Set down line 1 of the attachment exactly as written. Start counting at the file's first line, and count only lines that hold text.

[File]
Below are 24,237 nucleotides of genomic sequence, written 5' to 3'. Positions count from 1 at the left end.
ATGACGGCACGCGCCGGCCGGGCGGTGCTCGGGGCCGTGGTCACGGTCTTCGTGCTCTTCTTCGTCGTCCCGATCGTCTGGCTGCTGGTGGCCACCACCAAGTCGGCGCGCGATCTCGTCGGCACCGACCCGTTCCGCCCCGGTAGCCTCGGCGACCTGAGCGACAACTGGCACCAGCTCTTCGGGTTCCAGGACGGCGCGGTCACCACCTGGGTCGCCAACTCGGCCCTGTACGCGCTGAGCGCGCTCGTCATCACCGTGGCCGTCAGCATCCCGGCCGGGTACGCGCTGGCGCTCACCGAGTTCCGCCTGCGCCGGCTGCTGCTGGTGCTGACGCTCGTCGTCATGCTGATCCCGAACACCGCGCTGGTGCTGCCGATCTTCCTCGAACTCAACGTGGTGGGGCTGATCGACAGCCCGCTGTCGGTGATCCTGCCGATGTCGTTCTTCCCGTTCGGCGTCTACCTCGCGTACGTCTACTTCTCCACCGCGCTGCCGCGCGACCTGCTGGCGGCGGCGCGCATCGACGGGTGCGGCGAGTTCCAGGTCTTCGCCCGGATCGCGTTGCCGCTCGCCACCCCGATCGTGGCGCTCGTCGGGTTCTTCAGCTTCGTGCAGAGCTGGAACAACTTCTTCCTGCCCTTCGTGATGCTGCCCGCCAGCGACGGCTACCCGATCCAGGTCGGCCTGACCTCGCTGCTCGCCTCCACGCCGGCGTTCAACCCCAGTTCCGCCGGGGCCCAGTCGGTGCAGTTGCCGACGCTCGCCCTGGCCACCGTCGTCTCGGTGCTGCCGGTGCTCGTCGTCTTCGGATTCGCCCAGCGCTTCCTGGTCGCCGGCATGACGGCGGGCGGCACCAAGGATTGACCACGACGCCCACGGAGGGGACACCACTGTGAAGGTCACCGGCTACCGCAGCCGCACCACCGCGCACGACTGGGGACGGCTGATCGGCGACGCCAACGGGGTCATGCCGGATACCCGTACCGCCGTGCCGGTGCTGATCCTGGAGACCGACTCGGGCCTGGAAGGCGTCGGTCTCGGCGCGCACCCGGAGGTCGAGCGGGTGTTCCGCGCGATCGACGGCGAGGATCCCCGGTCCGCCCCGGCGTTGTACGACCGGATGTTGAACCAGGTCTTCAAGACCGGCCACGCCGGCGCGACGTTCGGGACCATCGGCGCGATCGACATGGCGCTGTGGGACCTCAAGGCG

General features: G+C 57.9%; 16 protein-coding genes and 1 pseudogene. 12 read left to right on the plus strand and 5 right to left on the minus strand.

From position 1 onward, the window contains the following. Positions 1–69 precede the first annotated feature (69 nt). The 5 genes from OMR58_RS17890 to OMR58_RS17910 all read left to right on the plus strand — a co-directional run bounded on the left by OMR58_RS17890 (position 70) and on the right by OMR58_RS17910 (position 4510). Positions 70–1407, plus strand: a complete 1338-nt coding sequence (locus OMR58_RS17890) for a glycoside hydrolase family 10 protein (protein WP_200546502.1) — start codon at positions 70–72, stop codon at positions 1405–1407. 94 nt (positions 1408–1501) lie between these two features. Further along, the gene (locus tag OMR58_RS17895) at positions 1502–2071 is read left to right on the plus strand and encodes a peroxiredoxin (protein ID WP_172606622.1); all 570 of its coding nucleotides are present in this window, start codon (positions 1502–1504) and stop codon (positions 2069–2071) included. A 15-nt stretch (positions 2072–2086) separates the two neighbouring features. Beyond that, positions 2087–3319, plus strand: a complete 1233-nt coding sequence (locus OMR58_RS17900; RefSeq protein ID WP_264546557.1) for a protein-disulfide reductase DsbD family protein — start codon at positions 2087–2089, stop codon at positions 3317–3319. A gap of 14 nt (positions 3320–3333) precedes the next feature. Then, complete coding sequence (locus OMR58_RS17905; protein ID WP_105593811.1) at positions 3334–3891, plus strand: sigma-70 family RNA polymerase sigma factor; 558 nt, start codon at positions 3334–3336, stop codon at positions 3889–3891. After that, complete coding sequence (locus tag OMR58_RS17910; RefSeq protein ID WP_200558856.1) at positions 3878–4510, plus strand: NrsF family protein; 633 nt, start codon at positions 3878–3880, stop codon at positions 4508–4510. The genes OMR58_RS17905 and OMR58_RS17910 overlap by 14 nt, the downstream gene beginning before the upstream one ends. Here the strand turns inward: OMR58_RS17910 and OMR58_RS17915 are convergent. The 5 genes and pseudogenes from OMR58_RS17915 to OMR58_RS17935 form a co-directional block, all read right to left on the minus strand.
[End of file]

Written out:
Below are 24,237 nucleotides of genomic sequence, written 5' to 3'. Positions count from 1 at the left end.